26. fugley

    “Book for the ‘Brook” ?!? “like hell” from someone who’s been working on stadium from day dot. that’s NOT something we would let happen full stop ! yes there are a number of things that could be said to be falling behind but trust me all stops would be pulled out to have this done in time or ALL our hard work would become worthless.

    PS: there are OTHER builds that need to be built to make the stadium 100% finished. just remember that the fourth wall of the stadium is the uni build just starting now

  27. Peter

    Fugley
    This was supposed to be a multi use stadium for at least the next fifty years and so it shouldn’t matter if it isn’t opened by RWC time. Of course we knew all along it was a rugby stadium geared up for the RWC in 2011. It makes no difference to many people when it’s finished. If it isn’t finished for the RWC, who cares? The desperation to finish it on time is for rugby’s honour alone.

  28. James

    That’s not entirely true, Peter. Worst case scenario would be that ratepayers foot the bill for the new stadium, AND an additional spend to tart up Carisbrook a bit for the RWC.

    • Elizabeth

      One of the options for Carisbrook is a community sports facility… some RWC work on it might help this… #justanoptionfolks

      Met a Hillside Engineering person today at the Mayoral Forum, 28 years a rugby player – said he will never set foot inside the Fubar. His outlook on other matters was as I would expect: forthright, intelligent, no nonsense, progressive and forward looking – with the senses of humour, irony and discernment. So how many others feel the same way?

      • Elizabeth

        ### ODT Online Wed, 22 Sep 2010
        Engineer sees code review
        New Zealand’s engineering system may have to be reviewed in the wake of last Saturday’s roof collapse at Invercargill’s Stadium Southland, a structural engineer says. Dr Charles Clifton, an associate professor at Auckland University, said a commission of inquiry might be needed, similar to one in Canada after the opening-day collapse of the Station Square shopping centre roof in Burnaby, British Columbia, in 1988. NZ Herald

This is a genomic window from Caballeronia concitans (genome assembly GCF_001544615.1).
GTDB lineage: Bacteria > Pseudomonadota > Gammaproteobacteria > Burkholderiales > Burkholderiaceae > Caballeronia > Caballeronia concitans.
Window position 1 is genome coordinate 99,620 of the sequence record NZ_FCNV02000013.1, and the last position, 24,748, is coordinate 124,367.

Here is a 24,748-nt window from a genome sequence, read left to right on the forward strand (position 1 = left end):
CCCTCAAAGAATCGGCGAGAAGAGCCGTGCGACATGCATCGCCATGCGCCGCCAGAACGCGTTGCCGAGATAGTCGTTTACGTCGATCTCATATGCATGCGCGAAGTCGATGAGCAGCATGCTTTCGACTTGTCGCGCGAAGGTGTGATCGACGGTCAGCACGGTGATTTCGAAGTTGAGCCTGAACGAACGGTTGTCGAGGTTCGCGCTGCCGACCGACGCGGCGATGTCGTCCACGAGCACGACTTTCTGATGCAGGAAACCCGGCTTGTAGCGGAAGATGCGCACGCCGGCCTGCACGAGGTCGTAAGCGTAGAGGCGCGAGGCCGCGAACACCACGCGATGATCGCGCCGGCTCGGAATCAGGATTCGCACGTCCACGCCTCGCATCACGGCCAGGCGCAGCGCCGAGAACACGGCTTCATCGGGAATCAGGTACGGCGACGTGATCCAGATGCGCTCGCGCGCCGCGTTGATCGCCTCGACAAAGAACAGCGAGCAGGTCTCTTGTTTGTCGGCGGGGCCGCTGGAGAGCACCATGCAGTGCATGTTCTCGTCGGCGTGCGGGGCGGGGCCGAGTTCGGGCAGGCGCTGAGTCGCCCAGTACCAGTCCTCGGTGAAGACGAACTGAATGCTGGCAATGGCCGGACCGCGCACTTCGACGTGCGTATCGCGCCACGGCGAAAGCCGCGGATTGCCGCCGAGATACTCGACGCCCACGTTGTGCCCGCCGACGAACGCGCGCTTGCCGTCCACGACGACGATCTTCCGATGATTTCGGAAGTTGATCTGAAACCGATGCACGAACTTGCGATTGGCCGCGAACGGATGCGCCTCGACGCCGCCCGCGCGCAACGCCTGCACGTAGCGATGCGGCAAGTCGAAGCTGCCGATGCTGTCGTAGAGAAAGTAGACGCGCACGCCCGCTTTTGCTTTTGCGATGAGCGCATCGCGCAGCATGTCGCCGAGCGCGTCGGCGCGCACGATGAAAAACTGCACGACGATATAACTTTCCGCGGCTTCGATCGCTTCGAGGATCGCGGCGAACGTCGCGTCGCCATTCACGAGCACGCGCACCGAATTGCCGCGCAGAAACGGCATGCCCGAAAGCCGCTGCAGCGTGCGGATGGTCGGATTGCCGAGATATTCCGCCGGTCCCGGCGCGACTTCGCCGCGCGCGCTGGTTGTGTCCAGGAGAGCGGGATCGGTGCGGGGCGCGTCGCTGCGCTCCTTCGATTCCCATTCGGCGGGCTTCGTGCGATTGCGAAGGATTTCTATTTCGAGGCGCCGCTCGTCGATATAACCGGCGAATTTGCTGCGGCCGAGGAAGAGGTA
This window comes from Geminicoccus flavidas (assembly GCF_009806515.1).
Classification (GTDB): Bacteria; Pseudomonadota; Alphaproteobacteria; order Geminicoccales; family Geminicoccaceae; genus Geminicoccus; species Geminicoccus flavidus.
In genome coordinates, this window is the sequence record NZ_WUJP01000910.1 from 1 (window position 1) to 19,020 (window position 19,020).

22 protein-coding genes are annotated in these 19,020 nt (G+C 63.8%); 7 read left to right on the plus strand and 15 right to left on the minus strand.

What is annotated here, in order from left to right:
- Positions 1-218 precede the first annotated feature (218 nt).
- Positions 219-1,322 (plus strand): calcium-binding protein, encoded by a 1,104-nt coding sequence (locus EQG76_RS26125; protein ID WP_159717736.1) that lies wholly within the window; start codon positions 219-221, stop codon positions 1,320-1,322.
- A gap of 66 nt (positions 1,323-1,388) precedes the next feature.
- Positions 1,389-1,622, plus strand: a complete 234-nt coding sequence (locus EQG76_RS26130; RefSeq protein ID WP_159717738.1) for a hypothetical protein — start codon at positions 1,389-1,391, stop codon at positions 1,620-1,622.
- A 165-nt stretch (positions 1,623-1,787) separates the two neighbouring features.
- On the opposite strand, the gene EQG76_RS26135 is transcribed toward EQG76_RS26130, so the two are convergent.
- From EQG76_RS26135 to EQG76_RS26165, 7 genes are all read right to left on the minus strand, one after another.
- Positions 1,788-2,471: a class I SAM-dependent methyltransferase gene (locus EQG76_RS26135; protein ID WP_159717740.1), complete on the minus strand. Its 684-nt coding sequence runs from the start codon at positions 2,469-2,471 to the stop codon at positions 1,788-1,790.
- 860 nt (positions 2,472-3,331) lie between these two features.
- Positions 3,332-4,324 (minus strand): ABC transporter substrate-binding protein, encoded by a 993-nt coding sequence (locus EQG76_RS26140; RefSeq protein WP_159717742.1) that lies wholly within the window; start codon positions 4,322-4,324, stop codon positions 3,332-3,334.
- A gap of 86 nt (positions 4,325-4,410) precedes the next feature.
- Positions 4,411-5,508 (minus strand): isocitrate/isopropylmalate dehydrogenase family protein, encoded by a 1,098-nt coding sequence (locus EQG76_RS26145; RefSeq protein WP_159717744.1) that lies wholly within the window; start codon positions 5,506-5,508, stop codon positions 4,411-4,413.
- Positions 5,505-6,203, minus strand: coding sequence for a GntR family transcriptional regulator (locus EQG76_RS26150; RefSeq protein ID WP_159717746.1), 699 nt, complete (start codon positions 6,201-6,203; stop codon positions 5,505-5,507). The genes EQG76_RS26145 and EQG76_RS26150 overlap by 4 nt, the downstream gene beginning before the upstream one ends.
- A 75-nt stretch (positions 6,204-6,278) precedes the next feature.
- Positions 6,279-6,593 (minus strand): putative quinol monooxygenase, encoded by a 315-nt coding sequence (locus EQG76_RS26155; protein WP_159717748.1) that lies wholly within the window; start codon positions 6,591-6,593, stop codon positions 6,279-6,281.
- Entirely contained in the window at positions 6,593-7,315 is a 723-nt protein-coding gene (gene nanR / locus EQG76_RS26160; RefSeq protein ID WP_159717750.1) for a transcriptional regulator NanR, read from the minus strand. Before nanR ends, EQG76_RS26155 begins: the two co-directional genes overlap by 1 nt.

Read more

        ****

        ### ODT Online Wed, 22 Sep 2010
        Potential lessons for DCC
        By Chris Morris
        Dunedin City Council staff say lessons could be learned in Dunedin from the investigation into the collapse of Stadium Southland…Council development services manager Kevin Thompson said the collapse had not prompted checks of Dunedin’s box-shaped buildings, such as the Edgar Centre or Dunedin Ice Stadium.
        Read more

  29. ro

    Fugley says that all stops will be removed to ensure the stadium is completed on time. No doubt, the stops we’ve tried to put on the public purse will be the first to be opened. A pity we can’t suppose that the stop on private fund-raising was going to be withdrawn… but as Fugley said…

    “like hell” from someone who’s been working on stadium from day dot. That’s NOT something we would let happen full stop !

  30. Phil

    Maybe someone should tell Kevin about the existing problems with the roof structure in the Lion Foundation Arena at the Edgar Centre ?

    Since the time it was opened, the two long side concrete panel walls have been progressively tilting away from each other, making the distance between the tops of the walls greater than the span of the steel roof trusses. Every year new steel plates are added under the base of the roof trusses as the holding bolts get pulled further out of the concrete walls. It’s clearly visible from the walkway along the back of the retractable grandstands for anyone fancying a site visit. The obvious markers are the different lengths of bolts sticking through the plates, and the large gap between the bottom of the steel plate and the concrete wall at every roof truss. And the vertical cracks running down the concrete columns underneath the roof trusses.

    The effect of the tilting walls has had an effect on the retractable seating. One row of seating has already been removed to allow the seating to retract under the fixed (but now tilting) concrete walkway at the back.

    It is also creating a problem for the ducted ventilation system as the stretching of the roof trusses means that the height at the centre of the trusses keeps lowering. It’s not a huge amount, but the hanging positions of the ducts require adjusting every year. The same shape changing of the roof is stressing the concrete end panels, which are obviously not able to stretch. For now, the cracks are being filled with silicon as they appear.

    On a side note, it would be nice if the original contractor could finish their contract. I noticed the other week that the skirtings in the staircase leading up to the back of the grandstands is still waiting to be painted. It’s only been, what, about 8 years now ?

  31. David

    James says – “That’s not entirely true, Peter. Worst case scenario would be that ratepayers foot the bill for the new stadium, AND an additional spend to tart up Carisbrook a bit for the RWC.”

    At what point in time did Dunedin ratepayers agree to be major financial backers to Rugby World Cup Ltd.